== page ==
Turks turn blind eye to 'honour killings'
When a Turkish man rescued his daughter after she was abducted by a gang that forced her into prostitution, he was hailed a hero by many in the country. But people in his own home region of south-eastern Anatolia turned against him, because he refused to do what traditional laws of family honour say must be done in a case like this: kill the girl.
“My daughter did not go voluntarily,” the man, who did not want to be identified in order to protect his 18-year-old daughter, told Turkish newspapers last month. “Why should I kill her?”
The idea that a girl or a woman has to pay with her life if she sullies her family’s honour by her conduct is still powerful in some areas of Turkey, especially in the poor Kurdish region in the south-east. In some cases, it is enough if a woman talks to a stranger to seal her fate. Underage boys of the family are often selected to commit so-called honour killings because they can expect lighter prison sentences if convicted.
Almost 300 women have been murdered by family members in Turkey since 2001, according to a new study based on court cases that was published this month.
Osman Celbis, a researcher from the Inonu University in the eastern city of Malatya, told the Anatolian news agency that 288 women and 56 men were killed. Male victims of honour crimes are often killed after cases of rape.
“It is a problem of mentality,” said Remziye Tanrikulu, a lawyer in Diyarbakir, the main city of Turkey’s Kurdish area, and an expert on honour killings.
Turkey amended its penal code in 2005 to deter honour killings. Among other changes, parliament cancelled a former provision that allowed courts to reduce significantly jail terms for perpetrators of honour killings on the grounds that they had been “provoked” by the victim’s allegedly dishonourable conduct.
Still, the killings are continuing, observers said. Both Mr Celbis and Ms Tanrikulu said because of the stricter provisions of the new penal code, women were forced to commit suicide or their murders were dressed up as suicides.
The real figure of female victims of honour killings was much higher than 288, Ms Tanrikulu said. “There are cases presented as suicide and those that are presented as murders with motives outside family honour. You cannot even estimate the real figure.”
As the man who saved his daughter experienced himself, the murder of a child is sometimes seen as a necessity by society. “Because I did not kill my daughter but did everything I could for her, people around me have turned their backs on me,” he told Turkish newspapers.
The girl was kidnapped last year in front of her school in Diyarbakir in south-eastern Turkey by gang members who took her to several Anatolian cities and pressed her into prostitution by beatings, threats and the administration of drugs, news reports said. After more than six months, she managed to escape and call her father’s mobile phone from the capital Ankara. He gave her the address of relatives in Ankara, picked her up there and returned to Diyarbakir with his daughter.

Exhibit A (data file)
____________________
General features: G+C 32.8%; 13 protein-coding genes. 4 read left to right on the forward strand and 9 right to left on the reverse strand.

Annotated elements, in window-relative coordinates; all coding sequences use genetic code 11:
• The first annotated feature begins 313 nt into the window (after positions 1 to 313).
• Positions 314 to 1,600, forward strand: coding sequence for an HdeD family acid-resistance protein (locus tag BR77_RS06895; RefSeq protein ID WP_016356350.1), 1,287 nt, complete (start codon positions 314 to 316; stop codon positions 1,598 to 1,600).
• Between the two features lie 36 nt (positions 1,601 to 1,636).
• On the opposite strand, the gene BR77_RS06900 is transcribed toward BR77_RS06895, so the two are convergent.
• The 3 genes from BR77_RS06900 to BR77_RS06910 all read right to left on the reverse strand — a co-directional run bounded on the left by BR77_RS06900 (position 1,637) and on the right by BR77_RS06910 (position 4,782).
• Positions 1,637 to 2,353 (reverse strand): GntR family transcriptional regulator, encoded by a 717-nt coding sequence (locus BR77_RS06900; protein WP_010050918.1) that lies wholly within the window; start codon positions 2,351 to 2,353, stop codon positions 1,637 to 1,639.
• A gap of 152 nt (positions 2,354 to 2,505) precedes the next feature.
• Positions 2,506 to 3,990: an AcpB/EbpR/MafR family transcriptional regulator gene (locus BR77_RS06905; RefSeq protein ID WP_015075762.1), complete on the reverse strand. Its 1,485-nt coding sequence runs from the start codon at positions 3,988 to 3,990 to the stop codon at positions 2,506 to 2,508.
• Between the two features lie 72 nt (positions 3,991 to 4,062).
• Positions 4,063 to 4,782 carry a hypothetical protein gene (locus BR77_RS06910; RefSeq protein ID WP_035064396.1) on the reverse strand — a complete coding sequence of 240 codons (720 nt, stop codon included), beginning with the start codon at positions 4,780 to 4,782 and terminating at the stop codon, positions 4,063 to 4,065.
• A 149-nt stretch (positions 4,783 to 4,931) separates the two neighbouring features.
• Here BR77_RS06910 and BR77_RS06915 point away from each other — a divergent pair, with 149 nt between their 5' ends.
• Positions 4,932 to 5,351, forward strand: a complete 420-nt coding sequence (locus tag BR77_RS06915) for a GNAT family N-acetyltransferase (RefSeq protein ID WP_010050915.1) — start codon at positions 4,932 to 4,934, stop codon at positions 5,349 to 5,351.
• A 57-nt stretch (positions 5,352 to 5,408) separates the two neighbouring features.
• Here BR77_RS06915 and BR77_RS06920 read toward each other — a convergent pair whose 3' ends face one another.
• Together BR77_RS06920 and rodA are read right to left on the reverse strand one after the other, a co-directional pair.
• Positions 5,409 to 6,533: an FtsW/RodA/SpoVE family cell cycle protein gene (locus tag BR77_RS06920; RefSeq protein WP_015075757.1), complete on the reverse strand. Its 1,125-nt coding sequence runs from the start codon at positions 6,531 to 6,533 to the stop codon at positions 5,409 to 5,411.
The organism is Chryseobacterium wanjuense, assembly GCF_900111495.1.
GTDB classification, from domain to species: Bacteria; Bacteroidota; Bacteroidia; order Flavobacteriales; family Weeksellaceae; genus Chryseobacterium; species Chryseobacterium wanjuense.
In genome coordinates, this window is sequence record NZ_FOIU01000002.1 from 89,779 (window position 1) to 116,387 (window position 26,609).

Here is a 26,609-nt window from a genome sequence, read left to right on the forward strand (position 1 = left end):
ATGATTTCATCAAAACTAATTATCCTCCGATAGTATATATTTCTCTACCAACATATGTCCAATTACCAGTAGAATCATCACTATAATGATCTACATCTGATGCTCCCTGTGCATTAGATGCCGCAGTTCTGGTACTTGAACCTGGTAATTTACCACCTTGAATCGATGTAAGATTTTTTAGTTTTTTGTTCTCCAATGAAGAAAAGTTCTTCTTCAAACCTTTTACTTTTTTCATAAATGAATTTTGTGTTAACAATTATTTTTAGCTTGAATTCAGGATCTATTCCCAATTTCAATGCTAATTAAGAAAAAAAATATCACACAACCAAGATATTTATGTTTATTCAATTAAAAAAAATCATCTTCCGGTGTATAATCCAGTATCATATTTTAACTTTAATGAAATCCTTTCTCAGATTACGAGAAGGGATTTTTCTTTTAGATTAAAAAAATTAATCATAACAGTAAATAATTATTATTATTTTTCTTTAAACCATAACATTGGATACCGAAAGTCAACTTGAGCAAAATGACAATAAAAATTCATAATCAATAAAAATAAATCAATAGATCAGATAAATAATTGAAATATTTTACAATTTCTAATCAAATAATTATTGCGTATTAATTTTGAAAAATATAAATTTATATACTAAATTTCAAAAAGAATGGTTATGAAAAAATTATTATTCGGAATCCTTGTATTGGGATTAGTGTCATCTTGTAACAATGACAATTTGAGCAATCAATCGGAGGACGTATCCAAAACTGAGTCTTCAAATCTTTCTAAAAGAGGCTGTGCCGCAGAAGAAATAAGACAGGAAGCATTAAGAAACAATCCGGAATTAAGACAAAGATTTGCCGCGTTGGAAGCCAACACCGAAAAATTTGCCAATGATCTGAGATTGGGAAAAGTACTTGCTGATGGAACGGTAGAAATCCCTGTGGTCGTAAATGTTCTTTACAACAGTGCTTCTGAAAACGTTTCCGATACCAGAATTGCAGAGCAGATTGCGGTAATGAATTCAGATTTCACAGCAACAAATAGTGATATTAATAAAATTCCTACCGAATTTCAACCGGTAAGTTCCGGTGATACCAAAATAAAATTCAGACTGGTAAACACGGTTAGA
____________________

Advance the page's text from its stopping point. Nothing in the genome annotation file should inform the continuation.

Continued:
Since their return, the family has been repeatedly threatened by gang members who wanted the father to return the girl to them, news reports said. The family moved to another apartment and changed their telephone number. Gang members still came after them. Police have arrested one suspect and are looking for the others, newspapers reported. Alerted by the reports about the case that became public only last month, Nimet Cubukcu, the minister for Women Affairs, publicly applauded the father’s attitude and asked social services in Diyarbakir to help the family.
But the minister’s statement, while an important step, is unlikely to dent the power that traditional values of family honour have in the region. Also, not all state representatives are as supportive as Ms Cubukcu, Ms Tanrikulu said. “In Turkey, the laws are not the problem, it is the application,” she said. “There are still judges who are tolerant [towards honour killings] and act with an attitude of male hegemony.”
A recent poll conducted by Mazhar Bagli, of Diyarbakir’s Dicle University, showed how deep-rooted the traditional ideas of family honour still are. In the study, which interviewed 190 convicted men in 46 prisons, 47 per cent of perpetrators of honour crimes said they were not sorry for what they did.
Confirming that support of families and communities for honour crimes is still strong, 42 per cent of the convicts polled said their families reacted positively to what they did, Mr Bagli told the NTV news channel.
The approval rate in the community outside the immediate family was even higher, at 46 per cent.
If a murderer is convicted after an honour crime, he can rely on the rest of his family to look after his children in many cases, the study found. Maybe as a result of the strong social backing, 41 per cent of convicts said they would do the same again if the same situation arose in the future.
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